For the past 15 years now, the Art on the Underground scheme has been giving London’s harried and harassed commuters something to smile about as they slide between Stratford and Stanmore at seven in the morning.
During that time the likes of Jeremy Deller, Yayoi Kusama, Barbara Kruger and Rachel Whiteread have been invited by Transport for London (TfL) to make the city’s subterranean stations hotbeds for public-facing artistic endeavours. Today sees the launch of the 30th edition of their long-running series of pocket-friendly Tube maps, and it’s French artist Laure Prouvost who has been given the nod.
A press release accompanying the news of Laure’s contribution states that “the map is amongst the most significant series of art commissions in the world,” due to the fact that millions of the mini-masterpieces find themselves stuffed deep into the pockets of the capital’s train-dwelling travellers.
Drawing, almost literally, on what TfL describes as Laure’s “tradition of hand painted signs” her contribution to the multiplicity of maps sees the slightly odd phrase “In Grand ma’s dream this map would always be with you and would resist the passing of time,” taking centre stage.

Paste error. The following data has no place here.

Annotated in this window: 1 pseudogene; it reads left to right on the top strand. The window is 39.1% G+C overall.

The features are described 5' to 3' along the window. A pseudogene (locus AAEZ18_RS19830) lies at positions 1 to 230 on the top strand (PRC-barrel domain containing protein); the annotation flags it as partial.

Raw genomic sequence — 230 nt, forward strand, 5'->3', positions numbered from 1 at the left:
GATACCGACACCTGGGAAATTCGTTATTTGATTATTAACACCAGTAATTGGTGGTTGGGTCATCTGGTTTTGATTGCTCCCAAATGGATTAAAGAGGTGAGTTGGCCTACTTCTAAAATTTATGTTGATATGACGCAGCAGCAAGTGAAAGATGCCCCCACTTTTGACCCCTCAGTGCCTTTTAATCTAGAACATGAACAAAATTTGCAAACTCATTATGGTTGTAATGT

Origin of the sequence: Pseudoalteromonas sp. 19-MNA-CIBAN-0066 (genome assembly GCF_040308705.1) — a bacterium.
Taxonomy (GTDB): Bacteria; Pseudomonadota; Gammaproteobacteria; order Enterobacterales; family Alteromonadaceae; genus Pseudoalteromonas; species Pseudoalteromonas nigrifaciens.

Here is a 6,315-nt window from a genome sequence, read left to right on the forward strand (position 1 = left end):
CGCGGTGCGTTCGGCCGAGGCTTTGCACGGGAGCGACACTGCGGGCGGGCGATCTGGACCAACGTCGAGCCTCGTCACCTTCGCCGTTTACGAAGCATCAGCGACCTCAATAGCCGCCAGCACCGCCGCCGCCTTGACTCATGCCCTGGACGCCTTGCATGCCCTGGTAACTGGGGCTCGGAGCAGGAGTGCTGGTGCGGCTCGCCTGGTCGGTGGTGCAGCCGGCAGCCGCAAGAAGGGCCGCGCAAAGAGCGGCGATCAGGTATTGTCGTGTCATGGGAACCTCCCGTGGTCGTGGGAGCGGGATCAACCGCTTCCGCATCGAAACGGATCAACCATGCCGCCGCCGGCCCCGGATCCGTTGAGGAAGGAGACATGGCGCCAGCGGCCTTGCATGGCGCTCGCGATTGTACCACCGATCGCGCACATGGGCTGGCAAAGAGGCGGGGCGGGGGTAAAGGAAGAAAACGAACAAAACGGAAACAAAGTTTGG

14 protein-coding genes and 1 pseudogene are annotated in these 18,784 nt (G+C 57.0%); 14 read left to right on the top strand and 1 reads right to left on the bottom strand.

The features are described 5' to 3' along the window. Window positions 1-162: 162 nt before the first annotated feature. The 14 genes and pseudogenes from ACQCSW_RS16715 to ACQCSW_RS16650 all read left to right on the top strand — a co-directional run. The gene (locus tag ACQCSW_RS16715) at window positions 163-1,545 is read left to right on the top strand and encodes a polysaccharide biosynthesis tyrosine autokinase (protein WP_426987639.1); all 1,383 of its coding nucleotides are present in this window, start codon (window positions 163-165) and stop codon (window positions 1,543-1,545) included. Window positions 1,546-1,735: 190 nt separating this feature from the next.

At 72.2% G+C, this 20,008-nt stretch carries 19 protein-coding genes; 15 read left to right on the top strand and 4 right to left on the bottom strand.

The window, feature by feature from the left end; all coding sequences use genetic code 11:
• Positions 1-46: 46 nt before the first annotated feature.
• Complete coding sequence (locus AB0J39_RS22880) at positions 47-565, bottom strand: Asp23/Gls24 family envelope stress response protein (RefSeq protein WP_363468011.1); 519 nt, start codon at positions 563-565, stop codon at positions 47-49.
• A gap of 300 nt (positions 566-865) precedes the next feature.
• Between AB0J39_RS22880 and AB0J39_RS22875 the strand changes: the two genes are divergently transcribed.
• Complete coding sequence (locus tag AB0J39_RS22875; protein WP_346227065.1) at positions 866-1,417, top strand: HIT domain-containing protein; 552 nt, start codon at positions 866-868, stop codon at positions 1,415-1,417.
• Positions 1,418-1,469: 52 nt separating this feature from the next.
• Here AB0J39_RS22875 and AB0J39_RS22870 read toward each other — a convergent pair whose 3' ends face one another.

It heralds the arrival of a new TfL-activated commission – entitled you are deeper than what you think – which will see Laure’s work appearing at all 270 stations in the form of specially made posters which will occupy sites usually used for advertising hoardings.
The map will be available in stations across the entire Transport for London network as of today. We’re told, by TfL admittedly, that die-hard collectors are keen to get their sooty mitts all over every single map released under the scheme, so grab yours now and maybe, just maybe, you’ll find yourself in for a Tube-centric windfall somewhere down the line.